Sway: The Irresistible Pull of Irrational Behavior, Ori Brafman and Rom Brafman (Doubleday)

Here is a very intriguing look at how and why we—ordinary, intelligent people—are sometimes compelled to act in extraordinarily foolish ways. How could a respected and accomplished pilot choose to ignore all of his training and wind up killing himself and everyone on board his plane? How could a student let himself get talked into … Continue reading Sway: The Irresistible Pull of Irrational Behavior, Ori Brafman and Rom Brafman (Doubleday)

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Uninhibited, Robust, and Wide-Open: A Free Press for a New Century, Lee C. Bollinger (Oxford University Press)

It should come as no surprise that the Internet has radically altered the way journalism is practiced. It has also raised some fundamental questions about the future of traditional news media and about the First Amendment itself. The amendment provides, as we all know, for a free and unencumbered press, but does the Internet fall … Continue reading Uninhibited, Robust, and Wide-Open: A Free Press for a New Century, Lee C. Bollinger (Oxford University Press)

Scapegoat: A History of Blaming Other People, Charlie Campbell (Overlook)

Bible translator William Tyndale first used the word scapegoat to describe a Jewish ritual of atonement, but the phenomenon goes back a lot further than the sixteenth century. In this slim but idea-packed book, the author looks at scapegoats through history (and, by extension, the history of scapegoating). Alfred Dreyfus, the French artillery officer famously convicted of … Continue reading Scapegoat: A History of Blaming Other People, Charlie Campbell (Overlook)

The Dumbest Generation: How the Digital Age Stupefies Young Americans and Jeopardizes Our Futures, Mark Bauerlein (Tarcher)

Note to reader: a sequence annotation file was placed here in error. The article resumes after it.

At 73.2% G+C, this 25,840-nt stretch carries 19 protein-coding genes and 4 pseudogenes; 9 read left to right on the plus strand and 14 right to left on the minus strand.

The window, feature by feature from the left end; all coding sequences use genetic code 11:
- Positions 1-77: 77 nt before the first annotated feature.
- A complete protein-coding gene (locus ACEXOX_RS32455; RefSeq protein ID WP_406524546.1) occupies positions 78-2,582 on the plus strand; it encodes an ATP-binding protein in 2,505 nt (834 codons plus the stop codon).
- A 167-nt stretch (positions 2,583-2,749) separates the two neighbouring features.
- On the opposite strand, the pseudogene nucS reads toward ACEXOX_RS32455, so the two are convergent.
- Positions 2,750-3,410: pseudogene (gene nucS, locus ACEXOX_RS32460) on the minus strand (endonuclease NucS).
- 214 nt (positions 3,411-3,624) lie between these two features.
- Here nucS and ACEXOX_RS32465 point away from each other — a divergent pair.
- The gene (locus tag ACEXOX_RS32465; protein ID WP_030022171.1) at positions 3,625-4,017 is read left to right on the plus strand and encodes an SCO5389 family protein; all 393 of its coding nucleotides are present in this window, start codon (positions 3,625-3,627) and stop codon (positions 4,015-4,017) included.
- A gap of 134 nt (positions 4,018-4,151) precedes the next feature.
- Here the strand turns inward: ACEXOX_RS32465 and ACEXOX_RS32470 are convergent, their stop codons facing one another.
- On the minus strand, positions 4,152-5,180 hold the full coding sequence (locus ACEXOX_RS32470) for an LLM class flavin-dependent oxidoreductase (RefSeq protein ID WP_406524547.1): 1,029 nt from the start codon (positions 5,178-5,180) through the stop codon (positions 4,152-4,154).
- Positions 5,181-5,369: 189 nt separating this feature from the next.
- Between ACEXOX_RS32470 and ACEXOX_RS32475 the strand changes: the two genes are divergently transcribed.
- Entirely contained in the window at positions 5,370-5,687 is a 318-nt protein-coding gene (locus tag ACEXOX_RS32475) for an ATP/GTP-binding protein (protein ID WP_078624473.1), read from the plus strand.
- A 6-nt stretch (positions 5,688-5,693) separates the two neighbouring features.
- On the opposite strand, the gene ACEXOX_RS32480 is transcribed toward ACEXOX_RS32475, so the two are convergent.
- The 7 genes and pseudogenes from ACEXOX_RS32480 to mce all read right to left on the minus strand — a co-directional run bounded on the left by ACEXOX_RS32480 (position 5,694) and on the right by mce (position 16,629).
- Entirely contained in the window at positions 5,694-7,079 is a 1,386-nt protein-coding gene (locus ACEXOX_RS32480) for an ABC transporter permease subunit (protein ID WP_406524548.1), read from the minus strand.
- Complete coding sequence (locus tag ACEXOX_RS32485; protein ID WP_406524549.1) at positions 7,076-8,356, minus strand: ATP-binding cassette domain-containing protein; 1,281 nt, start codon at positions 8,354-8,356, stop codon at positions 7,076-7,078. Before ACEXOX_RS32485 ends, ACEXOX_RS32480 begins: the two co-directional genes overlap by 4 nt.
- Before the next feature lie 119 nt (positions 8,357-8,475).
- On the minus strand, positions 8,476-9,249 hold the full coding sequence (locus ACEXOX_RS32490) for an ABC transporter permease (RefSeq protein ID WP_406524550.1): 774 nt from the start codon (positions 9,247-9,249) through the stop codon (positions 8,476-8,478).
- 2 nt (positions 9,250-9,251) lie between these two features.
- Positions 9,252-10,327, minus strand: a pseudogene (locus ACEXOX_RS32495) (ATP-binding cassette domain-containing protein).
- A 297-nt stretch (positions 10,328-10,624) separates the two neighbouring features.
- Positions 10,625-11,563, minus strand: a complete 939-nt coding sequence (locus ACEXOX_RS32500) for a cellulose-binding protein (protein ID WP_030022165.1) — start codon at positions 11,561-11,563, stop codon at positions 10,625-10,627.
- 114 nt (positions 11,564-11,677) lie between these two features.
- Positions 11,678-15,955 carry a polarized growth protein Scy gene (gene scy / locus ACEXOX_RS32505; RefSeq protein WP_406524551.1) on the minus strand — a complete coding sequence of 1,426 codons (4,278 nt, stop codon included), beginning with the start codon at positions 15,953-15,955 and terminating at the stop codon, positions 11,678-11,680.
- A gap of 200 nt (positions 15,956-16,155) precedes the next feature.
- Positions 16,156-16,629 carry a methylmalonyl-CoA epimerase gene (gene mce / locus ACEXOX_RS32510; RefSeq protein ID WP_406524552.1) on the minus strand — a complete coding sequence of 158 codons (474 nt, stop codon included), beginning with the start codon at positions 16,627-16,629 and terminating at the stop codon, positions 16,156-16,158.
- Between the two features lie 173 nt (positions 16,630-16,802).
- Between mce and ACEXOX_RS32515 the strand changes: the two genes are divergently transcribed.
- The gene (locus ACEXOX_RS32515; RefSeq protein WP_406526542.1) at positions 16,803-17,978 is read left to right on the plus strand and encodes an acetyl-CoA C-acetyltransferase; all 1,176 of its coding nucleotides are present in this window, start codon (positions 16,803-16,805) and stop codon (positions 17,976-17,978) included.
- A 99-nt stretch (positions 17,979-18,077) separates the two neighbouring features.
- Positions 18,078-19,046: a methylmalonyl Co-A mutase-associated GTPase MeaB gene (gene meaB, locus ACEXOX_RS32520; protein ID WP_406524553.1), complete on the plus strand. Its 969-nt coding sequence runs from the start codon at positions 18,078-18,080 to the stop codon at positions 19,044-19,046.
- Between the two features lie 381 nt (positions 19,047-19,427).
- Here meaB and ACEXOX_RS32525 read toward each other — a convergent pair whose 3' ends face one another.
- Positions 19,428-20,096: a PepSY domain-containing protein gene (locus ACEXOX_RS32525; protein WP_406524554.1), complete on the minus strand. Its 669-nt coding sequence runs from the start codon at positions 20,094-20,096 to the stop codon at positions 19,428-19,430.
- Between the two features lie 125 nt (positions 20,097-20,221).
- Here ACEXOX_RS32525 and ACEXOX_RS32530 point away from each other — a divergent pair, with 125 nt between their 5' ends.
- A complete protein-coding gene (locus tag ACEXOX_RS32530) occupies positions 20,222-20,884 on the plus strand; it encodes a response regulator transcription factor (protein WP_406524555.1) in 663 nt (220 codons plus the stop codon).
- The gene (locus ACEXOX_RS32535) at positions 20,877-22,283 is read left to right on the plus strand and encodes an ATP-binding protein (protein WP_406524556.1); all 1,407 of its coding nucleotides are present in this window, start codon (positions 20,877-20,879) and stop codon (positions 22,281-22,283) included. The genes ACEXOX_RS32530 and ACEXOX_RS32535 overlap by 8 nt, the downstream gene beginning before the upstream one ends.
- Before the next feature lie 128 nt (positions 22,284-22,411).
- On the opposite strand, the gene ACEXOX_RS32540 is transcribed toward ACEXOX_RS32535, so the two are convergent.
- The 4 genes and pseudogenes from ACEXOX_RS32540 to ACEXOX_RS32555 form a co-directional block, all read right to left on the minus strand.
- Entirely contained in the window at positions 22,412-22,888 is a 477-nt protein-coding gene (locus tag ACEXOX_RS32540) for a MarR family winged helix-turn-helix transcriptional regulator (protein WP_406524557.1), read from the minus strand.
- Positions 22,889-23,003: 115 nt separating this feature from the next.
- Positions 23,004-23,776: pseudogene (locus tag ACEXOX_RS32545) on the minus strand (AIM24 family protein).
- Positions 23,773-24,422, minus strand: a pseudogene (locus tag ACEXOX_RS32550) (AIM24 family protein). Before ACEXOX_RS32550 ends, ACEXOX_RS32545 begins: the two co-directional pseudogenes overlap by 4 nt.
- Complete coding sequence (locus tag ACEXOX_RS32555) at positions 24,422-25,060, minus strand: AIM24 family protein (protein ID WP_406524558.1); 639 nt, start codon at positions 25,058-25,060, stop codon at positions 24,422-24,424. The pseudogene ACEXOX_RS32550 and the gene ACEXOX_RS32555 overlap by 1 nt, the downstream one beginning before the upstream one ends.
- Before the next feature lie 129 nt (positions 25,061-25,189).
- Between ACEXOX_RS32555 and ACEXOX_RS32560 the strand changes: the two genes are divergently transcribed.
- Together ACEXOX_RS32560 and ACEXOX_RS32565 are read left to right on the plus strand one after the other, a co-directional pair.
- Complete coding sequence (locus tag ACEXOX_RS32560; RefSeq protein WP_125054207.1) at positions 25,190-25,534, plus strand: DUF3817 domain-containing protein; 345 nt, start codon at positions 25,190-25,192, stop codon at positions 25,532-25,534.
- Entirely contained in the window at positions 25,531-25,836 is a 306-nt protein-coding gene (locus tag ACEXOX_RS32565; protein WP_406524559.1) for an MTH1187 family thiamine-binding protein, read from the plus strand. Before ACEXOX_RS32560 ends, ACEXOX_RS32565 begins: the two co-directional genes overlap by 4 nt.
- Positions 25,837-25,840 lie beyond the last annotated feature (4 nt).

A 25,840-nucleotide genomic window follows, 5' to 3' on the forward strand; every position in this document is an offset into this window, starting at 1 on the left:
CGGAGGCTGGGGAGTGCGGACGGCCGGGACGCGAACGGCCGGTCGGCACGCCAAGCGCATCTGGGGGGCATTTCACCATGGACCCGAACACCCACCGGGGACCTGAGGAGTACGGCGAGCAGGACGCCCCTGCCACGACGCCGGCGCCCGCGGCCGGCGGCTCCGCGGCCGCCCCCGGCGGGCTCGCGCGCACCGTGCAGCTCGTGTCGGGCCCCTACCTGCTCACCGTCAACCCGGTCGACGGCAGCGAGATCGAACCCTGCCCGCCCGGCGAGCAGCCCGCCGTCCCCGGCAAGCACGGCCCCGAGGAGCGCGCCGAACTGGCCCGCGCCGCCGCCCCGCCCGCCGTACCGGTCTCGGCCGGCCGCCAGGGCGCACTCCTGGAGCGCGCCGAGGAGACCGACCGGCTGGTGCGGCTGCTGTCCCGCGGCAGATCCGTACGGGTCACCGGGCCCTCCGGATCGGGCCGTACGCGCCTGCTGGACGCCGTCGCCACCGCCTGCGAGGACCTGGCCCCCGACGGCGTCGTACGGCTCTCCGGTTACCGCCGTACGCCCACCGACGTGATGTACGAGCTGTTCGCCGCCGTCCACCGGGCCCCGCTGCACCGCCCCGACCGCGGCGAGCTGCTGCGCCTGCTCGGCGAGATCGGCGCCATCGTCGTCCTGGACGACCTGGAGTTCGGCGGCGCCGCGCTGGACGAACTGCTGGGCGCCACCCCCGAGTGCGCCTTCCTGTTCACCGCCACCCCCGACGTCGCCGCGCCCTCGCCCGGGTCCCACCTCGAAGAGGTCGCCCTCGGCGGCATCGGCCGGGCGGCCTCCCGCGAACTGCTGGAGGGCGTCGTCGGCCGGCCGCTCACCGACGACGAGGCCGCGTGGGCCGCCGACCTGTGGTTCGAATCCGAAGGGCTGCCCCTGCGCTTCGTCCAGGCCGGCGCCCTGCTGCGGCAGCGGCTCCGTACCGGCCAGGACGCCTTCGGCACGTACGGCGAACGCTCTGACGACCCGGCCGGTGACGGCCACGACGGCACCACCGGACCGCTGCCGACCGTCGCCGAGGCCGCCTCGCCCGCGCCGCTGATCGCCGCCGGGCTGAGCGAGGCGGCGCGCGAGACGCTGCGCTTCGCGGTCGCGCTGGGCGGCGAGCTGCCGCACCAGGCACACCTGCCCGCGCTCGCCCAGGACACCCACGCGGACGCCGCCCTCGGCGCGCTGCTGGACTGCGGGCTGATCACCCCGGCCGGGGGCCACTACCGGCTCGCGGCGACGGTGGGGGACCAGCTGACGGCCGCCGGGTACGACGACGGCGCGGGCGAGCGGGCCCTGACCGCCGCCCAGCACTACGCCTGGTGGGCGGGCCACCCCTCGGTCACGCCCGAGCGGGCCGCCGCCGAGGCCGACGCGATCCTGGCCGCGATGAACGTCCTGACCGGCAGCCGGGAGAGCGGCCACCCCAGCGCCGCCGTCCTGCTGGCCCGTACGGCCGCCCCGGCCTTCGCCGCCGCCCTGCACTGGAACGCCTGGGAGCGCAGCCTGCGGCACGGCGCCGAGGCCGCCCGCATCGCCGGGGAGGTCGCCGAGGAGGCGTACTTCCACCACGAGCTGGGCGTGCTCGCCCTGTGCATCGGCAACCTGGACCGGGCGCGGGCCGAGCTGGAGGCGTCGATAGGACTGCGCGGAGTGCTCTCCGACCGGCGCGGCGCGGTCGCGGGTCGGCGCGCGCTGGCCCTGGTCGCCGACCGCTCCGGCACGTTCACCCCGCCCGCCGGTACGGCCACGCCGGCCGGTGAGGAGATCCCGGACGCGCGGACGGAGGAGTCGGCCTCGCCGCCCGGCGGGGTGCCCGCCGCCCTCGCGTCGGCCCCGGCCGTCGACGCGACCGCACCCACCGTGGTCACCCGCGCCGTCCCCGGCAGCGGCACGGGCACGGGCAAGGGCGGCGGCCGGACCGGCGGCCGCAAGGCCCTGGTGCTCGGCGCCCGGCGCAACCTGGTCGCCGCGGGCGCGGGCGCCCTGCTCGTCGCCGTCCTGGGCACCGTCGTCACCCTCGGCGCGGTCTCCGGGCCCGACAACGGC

It’s an irony so commonplace it’s become almost trite: despite the “information superhighway,” despite a world of knowledge at their fingertips, the younger generation today is less informed, less literate, and more self-absorbed than any that has preceded it. But why? According to the author, an English professor at Emory University, there are plenty of … Continue reading The Dumbest Generation: How the Digital Age Stupefies Young Americans and Jeopardizes Our Futures, Mark Bauerlein (Tarcher)

Voodoo Histories: The Role of the Conspiracy Theory in Shaping Modern History, David Aaronovitch

  Like Michael Shermer in Why People Believe Weird Things (1997), or Damian Thompson in Counterknowledge (2008), Aaronovitch tackles the intriguing question of why people accept as factual things that are patently (and provably) untrue. Most of the popular conspiracy theories are here: 9/11 as an inside job; the faked moon landings; the secret Zionist world empire; the Priory … Continue reading Voodoo Histories: The Role of the Conspiracy Theory in Shaping Modern History, David Aaronovitch

Angry White Men: American Masculinity at the End of an Era, Michael Kimmel (Nation)

Kimmel believes it comes down to aggrieved entitlement: the school shootings perpetrated by middle-class white male students, the men’s-rights movement, white supremacists, the fathers’-rights groups, etc. There is, he elaborates, a strong (and getting dangerously stronger) feeling, among some white male Americans, that they are losing their place in society. The era of entitlement, when … Continue reading Angry White Men: American Masculinity at the End of an Era, Michael Kimmel (Nation)